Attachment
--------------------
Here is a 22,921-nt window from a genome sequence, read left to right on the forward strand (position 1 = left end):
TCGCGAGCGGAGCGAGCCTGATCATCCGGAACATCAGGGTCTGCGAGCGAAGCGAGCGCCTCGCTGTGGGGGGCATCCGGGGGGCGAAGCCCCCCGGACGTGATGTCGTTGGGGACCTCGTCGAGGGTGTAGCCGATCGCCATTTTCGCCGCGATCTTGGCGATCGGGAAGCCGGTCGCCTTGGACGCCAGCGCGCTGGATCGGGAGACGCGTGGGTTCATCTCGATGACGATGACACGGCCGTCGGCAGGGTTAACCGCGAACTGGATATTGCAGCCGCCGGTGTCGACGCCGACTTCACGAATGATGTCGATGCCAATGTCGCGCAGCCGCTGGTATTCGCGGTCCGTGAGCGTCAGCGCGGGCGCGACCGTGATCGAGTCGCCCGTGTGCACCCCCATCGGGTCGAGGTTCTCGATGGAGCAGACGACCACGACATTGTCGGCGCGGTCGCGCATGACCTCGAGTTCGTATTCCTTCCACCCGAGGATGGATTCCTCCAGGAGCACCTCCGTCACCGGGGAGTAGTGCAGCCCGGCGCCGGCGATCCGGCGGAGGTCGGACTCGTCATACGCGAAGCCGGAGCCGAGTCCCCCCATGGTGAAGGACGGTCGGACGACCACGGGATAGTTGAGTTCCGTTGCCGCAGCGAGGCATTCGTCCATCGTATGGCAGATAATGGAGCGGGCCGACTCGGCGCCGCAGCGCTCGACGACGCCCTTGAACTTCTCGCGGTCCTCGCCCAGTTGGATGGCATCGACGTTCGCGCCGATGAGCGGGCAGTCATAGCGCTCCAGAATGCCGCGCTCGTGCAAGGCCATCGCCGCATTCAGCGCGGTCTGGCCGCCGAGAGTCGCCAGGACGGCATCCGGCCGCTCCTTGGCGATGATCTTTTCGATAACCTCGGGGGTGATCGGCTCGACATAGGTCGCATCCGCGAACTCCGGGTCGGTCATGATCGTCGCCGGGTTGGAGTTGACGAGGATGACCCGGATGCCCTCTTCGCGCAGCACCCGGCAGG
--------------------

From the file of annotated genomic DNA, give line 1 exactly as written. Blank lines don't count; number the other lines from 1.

Here is a 22,921-nt window from a genome sequence, read left to right on the forward strand (position 1 = left end):